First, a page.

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More Information About the Late Jurassic

Pangea was assembled piece-wise. The continental collisions that lead to the formation of the supercontinent began in the Devonian and continued through the Late Triassic.

In a similar fashion, the supercontinent of Pangea did not rift apart all at once, but rather was subdivided into smaller continental blocks in three main episodes. The first episode of rifting began in the middle Jurassic, about 180 million years ago. After an episode of igneous activity along the east coast of North America and the northwest coast of Africa, the Central Atlantic Ocean opened as North America moved to the northwest (See Jurassic). This movement also gave rise to the Gulf of Mexico as North America moved away from South America. At the same time, on the other side of Africa, extensive volcanic eruptions along the adjacent margins of east Africa, Antarctica, and Madagascar heralded the formation of the western Indian Ocean.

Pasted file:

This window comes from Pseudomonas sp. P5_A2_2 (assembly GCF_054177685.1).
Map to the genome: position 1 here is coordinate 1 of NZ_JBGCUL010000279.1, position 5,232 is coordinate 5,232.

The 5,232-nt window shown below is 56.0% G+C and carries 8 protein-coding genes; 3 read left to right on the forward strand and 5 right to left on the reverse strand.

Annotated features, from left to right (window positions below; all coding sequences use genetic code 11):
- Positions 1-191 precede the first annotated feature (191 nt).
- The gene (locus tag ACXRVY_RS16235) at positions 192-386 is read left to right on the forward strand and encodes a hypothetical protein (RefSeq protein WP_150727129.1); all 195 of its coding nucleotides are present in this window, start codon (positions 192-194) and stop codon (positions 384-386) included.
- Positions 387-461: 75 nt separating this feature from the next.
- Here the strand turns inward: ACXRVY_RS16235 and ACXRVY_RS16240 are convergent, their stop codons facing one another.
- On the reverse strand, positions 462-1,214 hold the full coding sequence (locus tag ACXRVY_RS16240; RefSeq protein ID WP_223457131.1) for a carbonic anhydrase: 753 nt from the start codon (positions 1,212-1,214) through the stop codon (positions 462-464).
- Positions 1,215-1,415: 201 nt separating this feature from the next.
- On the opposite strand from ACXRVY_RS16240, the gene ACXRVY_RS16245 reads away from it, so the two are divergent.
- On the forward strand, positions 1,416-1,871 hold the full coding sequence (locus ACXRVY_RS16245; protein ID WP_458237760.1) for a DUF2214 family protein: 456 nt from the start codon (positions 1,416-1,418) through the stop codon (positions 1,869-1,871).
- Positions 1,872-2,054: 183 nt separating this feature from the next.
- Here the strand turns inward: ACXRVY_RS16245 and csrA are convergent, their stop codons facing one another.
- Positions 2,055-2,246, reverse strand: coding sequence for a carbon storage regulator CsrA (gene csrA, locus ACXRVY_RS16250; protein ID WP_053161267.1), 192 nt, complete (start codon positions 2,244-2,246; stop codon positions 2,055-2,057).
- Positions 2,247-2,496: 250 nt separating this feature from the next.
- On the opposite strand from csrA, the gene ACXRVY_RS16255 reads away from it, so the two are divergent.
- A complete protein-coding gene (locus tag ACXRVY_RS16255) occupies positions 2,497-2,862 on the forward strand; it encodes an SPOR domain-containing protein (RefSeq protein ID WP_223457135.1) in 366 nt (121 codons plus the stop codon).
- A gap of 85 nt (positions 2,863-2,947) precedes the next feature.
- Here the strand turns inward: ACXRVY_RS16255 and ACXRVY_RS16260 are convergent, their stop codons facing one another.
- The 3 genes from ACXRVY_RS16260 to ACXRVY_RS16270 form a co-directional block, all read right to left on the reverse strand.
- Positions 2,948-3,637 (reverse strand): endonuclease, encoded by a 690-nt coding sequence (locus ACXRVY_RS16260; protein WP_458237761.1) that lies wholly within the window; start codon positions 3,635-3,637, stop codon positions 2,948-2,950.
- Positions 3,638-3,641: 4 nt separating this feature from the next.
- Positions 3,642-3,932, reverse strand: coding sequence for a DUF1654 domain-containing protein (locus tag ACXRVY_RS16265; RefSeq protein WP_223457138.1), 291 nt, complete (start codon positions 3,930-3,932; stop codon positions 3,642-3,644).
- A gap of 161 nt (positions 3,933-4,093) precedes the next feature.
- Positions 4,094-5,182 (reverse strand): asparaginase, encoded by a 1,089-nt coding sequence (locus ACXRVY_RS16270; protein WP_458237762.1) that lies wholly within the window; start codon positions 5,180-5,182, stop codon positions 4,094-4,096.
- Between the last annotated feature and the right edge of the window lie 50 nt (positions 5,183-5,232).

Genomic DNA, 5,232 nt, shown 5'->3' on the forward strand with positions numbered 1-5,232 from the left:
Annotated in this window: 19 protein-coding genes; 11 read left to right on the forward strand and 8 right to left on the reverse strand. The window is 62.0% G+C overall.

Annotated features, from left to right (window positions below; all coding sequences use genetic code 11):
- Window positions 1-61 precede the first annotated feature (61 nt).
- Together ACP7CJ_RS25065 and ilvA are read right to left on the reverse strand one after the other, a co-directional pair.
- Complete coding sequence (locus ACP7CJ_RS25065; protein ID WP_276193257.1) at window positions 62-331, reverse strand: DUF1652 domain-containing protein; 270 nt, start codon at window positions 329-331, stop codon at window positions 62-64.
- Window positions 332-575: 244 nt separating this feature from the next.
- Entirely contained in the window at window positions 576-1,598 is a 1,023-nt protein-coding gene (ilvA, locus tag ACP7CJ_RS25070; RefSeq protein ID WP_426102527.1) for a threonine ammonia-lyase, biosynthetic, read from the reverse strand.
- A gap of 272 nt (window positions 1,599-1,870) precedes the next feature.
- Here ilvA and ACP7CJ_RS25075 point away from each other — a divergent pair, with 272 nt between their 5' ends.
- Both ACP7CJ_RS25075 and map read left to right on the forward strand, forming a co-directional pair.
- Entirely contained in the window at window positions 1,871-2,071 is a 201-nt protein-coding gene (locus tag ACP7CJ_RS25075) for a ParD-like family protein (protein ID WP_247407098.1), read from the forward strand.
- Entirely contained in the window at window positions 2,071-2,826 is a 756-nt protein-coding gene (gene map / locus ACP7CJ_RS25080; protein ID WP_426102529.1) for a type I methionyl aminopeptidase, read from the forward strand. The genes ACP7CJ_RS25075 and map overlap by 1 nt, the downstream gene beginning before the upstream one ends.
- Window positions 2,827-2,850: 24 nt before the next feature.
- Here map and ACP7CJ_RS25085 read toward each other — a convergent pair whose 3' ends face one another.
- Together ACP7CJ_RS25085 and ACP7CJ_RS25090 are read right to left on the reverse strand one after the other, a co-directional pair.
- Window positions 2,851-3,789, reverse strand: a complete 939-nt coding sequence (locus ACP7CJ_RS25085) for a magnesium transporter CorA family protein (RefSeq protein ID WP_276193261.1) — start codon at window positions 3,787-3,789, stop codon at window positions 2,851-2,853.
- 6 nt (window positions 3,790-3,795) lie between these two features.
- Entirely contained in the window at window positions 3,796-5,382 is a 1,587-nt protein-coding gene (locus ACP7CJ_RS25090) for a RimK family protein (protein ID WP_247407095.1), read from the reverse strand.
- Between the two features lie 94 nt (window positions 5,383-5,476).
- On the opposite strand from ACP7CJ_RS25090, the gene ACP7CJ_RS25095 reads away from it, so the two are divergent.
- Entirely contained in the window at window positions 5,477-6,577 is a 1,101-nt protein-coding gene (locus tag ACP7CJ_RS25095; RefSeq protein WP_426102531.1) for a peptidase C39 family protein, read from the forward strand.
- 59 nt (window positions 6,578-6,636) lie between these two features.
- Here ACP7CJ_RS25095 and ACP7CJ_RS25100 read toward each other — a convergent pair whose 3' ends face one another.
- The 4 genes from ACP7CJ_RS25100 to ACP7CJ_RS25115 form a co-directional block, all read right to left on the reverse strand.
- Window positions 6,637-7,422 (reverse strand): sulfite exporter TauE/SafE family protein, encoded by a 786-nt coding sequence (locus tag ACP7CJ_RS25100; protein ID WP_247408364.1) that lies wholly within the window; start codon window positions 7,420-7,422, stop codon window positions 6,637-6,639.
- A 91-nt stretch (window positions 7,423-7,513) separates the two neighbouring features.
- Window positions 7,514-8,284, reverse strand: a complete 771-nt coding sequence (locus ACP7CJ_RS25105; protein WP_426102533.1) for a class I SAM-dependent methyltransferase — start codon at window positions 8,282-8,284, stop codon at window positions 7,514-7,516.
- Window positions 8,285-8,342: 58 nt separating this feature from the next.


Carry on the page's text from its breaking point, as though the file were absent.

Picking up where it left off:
During the Mesozoic North America and Eurasia were one landmass, sometimes called Laurasia. As the Central Atlantic Ocean opened, Laurasia rotated clockwise, sending North America northward, and Eurasia southward. Coals, which were abundant in eastern Asia during the early Jurassic, were replaced by deserts and salt deposits during the Late Jurassic as Asia moved from the wet temperate belt to the dry subtropics. This clockwise, see-saw motion of Laurasia also lead to the closure of the wide V-shaped ocean, Tethys, that separated Laurasia from the fragmenting southern supercontinent, Gondwana.